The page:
Debate over rare earth plant

Posted on April 10, 2011. Filed under: Pollution |

The recent radiation threat from a damaged nuclear power plant in Japan has triggered off a protest in Gebeng where a rare earth processing plant is being built.

RAJA Datuk Abdul Aziz Raja Adnan has an unenviable job. As much as the Atomic Energy Licensing Board (AELB) director-general tried to answer questions posed to him at recent briefings on the Lynas rare earth processing plant in Kuantan, the crowd was unyielding.

Almost every reassurance over the safety of the project was greeted with loud jeers. It seemed the majority of those who turned up had already made their mind up about the plant and were only present to voice out their objections.

“They have the right to ask questions and to know (the answers),” says an unfazed Abdul Aziz after the third session. Besides the AELB, representatives from the Department of Environment (DOE) and Nuclear Malaysia were also on hand to give presentations at the sessions organised by the Pahang State Development Corporation (PSDC).

But if the hundreds gathered at these sessions claim to represent the estimated 500,000 Kuantan residents, then the message to the Australian company was loud and clear.

“Go back to Australia” is the gist of that message the people are sending to Lynas, which has invested up to RM700mil in the construction of the plant that is expected to be in operation in September.

Located in the Gebeng chemical and petrochemical hub, about 20km from Kuantan, Lynas will be extracting the rare earth (see graphics) from material mined at Mount Weld in Western Australia.

The rare earth will then be exported to places such as Japan, Europe and America where it will be used for the manufacture of products such as smart phones, flatscreen TVs, hybrid cars and even weaponry, potentially earning RM8bil a year from 2013 based on current prices.

Not welcome: Some residents who live near the Gebeng Industrial Area have put up a banner to protest against the Lynas plant.

“If I were Lynas, I would not come here. I have told them this is the last place they should consider,” says Abdul Aziz in reference to past problems with the Asian Rare Earth (ARE) processing plant in Bukit Merah, Perak.

The ARE plant owned by Mitsubishi Chemical was closed in 1992 and has been linked to several deaths associated with leukaemia and unexplained miscarriages involving young healthy women living in the vicinity of the plant.

More recently, the crisis at the tsunami/quake-stricken Fukushima Daiichi nuclear power plant in Japan has triggered radiation fears and is believed to be a catalyst in the mass protest against the Lynas plant.

The plant also drew flak after an article published in the New York Times highlighted the dangers of radioactive wastes left behind from rare earth processing.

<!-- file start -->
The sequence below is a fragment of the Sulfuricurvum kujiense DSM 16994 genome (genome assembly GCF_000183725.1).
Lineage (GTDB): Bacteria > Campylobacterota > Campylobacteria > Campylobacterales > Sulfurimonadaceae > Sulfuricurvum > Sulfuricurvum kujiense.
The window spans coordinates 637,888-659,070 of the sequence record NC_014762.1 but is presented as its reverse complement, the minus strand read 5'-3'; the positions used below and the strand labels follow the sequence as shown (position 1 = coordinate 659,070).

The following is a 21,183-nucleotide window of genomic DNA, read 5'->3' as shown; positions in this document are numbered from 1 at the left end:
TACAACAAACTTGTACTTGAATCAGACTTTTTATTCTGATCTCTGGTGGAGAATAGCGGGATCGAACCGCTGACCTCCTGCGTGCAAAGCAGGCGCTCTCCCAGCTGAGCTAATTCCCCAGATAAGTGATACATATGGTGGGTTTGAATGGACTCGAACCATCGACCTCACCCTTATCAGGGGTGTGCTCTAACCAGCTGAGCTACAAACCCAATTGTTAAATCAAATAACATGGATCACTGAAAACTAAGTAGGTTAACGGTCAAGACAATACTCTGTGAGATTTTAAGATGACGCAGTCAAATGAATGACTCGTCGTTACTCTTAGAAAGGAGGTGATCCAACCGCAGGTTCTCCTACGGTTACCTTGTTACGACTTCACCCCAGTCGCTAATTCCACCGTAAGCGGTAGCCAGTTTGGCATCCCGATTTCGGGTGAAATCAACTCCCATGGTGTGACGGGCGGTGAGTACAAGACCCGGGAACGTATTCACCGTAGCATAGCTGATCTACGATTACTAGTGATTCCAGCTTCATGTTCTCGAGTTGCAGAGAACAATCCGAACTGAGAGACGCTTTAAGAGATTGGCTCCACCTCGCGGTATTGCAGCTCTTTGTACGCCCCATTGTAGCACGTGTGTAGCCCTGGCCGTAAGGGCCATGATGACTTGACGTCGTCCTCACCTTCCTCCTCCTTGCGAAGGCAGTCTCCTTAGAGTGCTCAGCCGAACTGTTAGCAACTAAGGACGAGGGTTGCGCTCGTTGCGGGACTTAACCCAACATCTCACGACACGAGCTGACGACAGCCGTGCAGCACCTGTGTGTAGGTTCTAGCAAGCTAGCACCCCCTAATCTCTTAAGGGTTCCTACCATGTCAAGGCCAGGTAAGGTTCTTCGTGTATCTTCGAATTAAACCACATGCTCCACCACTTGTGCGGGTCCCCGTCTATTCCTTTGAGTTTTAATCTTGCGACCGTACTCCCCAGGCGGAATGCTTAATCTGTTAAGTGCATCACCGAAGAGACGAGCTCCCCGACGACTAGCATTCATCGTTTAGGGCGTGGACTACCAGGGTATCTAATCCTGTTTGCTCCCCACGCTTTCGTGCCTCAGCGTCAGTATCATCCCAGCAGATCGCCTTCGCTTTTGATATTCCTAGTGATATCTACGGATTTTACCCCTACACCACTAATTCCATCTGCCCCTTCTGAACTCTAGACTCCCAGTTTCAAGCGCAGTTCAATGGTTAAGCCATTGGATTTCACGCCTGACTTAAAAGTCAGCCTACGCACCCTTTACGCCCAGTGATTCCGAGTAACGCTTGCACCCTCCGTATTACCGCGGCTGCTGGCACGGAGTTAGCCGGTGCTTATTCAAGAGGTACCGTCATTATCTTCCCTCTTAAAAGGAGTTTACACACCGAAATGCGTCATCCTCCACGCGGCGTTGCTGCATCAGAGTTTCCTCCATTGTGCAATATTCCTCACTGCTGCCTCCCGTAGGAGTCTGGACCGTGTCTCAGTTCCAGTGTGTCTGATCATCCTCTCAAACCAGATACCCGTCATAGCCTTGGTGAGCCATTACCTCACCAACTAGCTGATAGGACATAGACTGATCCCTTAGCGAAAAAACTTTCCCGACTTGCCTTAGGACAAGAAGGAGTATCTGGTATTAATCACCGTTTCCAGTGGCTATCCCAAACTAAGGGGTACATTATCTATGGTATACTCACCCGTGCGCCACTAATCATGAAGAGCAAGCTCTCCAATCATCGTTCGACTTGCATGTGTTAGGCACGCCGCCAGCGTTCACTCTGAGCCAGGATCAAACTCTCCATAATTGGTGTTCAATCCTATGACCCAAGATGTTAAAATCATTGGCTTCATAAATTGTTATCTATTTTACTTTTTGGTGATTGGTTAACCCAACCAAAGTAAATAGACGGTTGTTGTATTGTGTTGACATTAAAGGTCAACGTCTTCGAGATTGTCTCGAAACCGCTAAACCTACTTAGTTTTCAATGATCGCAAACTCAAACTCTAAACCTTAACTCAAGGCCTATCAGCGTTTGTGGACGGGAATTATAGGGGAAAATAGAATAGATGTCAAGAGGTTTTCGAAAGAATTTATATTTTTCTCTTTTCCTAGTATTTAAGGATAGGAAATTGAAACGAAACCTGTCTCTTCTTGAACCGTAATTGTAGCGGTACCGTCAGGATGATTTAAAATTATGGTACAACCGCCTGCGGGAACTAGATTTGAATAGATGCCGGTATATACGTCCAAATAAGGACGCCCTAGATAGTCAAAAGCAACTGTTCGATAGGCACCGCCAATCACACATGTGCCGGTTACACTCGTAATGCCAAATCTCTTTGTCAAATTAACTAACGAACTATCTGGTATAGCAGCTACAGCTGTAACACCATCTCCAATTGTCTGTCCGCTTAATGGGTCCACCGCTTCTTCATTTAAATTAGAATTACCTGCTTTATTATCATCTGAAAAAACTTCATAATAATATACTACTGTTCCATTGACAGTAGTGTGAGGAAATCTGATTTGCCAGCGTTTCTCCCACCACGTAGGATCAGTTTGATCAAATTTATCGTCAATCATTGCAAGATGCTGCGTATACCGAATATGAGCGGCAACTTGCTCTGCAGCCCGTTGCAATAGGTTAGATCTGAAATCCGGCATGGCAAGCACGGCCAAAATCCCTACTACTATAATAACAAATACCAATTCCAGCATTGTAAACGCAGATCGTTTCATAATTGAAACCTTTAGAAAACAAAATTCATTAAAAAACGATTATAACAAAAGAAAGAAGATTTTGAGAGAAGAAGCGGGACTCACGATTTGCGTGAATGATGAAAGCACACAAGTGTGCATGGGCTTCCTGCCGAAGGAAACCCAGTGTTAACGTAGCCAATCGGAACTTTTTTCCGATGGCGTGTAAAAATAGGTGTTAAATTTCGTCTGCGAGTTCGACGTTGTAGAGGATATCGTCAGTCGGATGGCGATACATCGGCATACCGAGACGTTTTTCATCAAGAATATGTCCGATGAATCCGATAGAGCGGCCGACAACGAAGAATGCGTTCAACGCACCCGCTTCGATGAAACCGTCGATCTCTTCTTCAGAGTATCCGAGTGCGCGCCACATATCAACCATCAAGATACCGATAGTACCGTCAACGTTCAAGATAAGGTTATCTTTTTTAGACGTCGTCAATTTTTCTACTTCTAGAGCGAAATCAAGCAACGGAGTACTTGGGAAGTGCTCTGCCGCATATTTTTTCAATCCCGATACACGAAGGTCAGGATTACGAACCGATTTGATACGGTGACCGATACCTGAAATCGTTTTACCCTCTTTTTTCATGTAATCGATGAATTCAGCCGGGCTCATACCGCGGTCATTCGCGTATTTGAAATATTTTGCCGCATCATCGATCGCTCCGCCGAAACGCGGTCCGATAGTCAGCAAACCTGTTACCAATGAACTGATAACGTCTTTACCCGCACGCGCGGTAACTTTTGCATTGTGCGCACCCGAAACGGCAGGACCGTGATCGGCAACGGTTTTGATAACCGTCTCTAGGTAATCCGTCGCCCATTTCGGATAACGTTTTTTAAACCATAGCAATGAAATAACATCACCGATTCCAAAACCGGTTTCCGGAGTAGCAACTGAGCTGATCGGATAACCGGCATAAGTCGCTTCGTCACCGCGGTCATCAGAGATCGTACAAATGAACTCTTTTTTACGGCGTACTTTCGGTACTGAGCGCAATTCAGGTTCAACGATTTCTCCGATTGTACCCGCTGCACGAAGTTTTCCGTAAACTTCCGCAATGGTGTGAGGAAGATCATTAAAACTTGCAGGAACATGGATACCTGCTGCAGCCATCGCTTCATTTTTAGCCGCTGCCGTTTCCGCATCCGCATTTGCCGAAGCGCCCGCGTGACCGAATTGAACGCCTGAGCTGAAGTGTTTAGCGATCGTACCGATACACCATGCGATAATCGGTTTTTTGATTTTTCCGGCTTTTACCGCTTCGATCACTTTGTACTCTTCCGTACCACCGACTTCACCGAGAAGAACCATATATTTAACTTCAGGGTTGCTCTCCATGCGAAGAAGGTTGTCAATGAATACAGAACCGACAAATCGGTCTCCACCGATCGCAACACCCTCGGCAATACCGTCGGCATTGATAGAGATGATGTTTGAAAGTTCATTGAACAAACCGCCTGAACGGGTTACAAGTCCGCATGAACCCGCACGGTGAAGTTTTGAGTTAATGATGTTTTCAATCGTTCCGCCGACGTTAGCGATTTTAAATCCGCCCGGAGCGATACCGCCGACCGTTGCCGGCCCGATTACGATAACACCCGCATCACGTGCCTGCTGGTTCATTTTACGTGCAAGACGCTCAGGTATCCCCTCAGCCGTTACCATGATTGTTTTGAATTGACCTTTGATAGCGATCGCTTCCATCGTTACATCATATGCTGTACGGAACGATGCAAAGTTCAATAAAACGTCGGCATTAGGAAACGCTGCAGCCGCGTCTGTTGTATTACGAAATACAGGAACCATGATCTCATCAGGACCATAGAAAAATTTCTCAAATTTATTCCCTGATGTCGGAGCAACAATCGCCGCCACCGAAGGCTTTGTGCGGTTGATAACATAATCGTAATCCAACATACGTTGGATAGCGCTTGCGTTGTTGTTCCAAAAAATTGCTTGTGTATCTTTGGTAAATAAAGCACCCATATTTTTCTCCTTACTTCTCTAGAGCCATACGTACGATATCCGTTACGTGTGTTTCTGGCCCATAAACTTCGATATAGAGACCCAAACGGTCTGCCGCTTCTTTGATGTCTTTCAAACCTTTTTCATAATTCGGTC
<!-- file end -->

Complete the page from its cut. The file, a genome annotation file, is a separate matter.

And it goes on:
Semambu assemblyman Datuk Pang Tsu Ming says he will highlight the people’s concern to the state and Federal governments.

“They are still not confident with the authorities’ explanation. We will not take any chances at the expense of the rakyat or environment,” Pang stresses.

He has suggested that an independent body of internationally recognised experts review the entire proposal and present their findings to the people.

The MCA also voiced caution over the rare earth plant, with party president Datuk Seri Dr Chua Soi Lek calling for work to be frozen until an Environmental Impact Assessment (EIA) study on the plant’s viability is conducted.

Dr Chua has urged the Government to stand firm on the issue and shelve the project if it posed any risk to the people and environment.

The main concern of residents is over one of the proposed plant’s waste products Iron Phospho Gypsum, which contains naturally occurring thorium.

“They are extracting the valuable commodity and leaving us with the waste,” says Environmental Protection Society Malaysia (EPSM) president Nithi Nesadurai.

However, Lynas, which has been given a 12-year tax exemption from the Government, claims that the raw material contains naturally low levels of thorium 50 times lower than the tin tailings (Amang) used by ARE.

Abdul Aziz says that by international standards, this waste is not considered to be radioactive.

“Even if they dump it into the sea, it would not have gone against any convention,” he adds.

On claims that the waste is radioactive and thus hazardous, Abdul Aziz says that if this logic was applied, the petroleum and chemical industries would have to be closed down as well since their wastes contain similar radioactive substances.

Lynas has meanwhile assured that the public exposure of radiation to its plant will be zero while the average additional exposure for an employee at the plant will be only 0.2mSv/year (workers are allowed up to 50mSv/year).

“At these levels, there is no risk to health,” the company says in a statement.

In addition, Lynas says the residues will be placed in safe, reliable engineered storage cells that are designed so that there is no possibility of any leakage of the material into the environment. These cells will be monitored and regulated by both them and the AELB to ensure full compliance within the approval conditions.

Lynas has also agreed to place funds with the Malaysian Government to ensure management of any remaining residues as required by AELB.